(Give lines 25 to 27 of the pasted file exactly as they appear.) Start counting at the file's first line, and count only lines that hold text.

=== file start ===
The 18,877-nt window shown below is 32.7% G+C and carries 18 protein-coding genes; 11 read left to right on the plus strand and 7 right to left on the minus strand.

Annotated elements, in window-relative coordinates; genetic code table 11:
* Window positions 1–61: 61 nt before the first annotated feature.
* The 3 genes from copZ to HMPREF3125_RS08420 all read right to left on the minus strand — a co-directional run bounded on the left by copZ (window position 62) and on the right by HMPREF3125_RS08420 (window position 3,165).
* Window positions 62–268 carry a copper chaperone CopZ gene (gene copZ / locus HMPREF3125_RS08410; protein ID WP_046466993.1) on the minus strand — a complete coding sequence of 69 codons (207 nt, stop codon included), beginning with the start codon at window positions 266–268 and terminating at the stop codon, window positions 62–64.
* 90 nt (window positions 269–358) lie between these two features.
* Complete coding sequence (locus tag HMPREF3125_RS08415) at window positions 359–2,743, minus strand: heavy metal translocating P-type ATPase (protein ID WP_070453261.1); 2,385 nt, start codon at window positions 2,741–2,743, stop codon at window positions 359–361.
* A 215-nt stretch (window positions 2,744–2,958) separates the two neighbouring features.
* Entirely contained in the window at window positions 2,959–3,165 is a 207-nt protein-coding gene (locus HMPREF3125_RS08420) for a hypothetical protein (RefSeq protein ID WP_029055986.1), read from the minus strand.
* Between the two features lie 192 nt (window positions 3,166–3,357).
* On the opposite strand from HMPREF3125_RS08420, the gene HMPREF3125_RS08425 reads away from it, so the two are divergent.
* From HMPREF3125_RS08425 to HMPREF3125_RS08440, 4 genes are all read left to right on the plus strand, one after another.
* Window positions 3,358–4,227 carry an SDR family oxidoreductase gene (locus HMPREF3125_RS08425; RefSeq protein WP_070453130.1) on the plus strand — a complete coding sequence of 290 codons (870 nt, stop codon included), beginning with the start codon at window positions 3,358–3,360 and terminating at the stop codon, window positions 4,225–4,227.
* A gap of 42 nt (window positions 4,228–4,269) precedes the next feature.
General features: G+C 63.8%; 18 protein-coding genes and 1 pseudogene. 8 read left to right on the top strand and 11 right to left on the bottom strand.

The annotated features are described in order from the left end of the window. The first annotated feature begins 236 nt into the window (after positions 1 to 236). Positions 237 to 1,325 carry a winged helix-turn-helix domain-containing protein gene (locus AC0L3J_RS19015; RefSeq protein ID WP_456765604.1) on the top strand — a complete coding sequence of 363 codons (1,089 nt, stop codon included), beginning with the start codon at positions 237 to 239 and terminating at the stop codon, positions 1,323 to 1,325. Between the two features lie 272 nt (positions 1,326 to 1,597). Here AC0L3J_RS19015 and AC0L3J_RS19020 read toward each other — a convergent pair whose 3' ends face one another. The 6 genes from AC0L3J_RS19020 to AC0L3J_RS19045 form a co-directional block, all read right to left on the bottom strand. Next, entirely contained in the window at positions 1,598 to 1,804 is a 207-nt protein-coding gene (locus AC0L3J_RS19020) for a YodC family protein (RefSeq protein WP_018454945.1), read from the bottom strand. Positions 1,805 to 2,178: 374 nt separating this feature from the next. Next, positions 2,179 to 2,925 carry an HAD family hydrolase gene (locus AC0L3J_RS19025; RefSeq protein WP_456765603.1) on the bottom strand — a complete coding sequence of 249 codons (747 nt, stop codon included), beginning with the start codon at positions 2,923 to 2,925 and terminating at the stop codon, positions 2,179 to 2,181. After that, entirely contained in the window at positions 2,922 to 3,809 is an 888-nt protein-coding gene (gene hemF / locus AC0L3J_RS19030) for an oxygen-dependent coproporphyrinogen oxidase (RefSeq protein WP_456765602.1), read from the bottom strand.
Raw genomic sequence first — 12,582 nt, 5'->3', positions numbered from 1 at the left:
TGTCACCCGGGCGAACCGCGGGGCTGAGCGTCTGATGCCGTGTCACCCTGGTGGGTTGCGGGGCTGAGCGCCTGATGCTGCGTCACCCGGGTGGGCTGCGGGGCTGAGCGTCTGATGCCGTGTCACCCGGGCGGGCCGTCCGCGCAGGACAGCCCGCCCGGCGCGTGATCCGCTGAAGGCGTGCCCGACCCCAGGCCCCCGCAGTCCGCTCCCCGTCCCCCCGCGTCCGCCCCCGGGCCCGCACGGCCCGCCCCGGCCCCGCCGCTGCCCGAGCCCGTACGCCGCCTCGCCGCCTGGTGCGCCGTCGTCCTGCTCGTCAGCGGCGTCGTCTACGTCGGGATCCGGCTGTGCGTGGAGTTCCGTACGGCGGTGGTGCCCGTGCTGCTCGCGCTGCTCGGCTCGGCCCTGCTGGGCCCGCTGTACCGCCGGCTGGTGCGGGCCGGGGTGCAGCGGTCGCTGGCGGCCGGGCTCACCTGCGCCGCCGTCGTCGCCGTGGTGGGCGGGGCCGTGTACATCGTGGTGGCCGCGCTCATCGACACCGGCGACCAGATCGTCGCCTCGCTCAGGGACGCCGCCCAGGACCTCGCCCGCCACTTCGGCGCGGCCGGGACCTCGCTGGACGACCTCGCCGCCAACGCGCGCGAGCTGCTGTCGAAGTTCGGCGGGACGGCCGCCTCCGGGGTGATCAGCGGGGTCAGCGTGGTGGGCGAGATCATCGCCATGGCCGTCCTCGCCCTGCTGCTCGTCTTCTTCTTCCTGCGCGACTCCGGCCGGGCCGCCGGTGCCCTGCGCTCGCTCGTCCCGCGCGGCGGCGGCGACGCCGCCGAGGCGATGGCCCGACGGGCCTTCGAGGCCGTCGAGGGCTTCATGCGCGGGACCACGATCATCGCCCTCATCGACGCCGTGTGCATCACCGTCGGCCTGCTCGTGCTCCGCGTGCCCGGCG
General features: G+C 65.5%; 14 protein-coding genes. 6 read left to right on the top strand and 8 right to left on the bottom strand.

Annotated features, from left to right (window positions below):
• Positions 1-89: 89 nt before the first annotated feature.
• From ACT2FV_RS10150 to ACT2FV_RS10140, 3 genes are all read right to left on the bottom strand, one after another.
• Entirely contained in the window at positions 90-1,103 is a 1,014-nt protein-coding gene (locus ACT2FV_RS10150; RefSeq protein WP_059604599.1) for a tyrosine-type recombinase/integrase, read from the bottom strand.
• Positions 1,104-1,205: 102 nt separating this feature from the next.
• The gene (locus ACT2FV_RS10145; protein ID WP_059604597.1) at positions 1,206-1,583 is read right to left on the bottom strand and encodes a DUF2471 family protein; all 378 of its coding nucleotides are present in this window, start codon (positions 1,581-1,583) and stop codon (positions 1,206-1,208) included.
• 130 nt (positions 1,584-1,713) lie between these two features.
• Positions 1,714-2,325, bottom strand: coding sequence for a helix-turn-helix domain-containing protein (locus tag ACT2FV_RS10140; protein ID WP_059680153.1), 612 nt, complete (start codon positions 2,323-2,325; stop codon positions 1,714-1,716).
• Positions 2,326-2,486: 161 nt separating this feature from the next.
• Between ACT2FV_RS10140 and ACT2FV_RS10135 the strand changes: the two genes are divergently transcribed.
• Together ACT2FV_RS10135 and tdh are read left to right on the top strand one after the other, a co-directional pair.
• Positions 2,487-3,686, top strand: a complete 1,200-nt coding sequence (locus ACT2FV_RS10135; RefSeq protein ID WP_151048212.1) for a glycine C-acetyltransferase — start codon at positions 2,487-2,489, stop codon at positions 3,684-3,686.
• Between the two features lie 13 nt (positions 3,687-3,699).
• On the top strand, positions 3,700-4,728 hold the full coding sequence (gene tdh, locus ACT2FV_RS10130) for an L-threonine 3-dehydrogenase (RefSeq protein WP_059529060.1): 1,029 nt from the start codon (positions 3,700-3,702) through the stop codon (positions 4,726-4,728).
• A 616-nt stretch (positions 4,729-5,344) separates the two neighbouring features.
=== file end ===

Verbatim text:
• The gene (locus ACT2FV_RS10145; protein ID WP_059604597.1) at positions 1,206-1,583 is read right to left on the bottom strand and encodes a DUF2471 family protein; all 378 of its coding nucleotides are present in this window, start codon (positions 1,581-1,583) and stop codon (positions 1,206-1,208) included.
• 130 nt (positions 1,584-1,713) lie between these two features.
• Positions 1,714-2,325, bottom strand: coding sequence for a helix-turn-helix domain-containing protein (locus tag ACT2FV_RS10140; protein ID WP_059680153.1), 612 nt, complete (start codon positions 2,323-2,325; stop codon positions 1,714-1,716).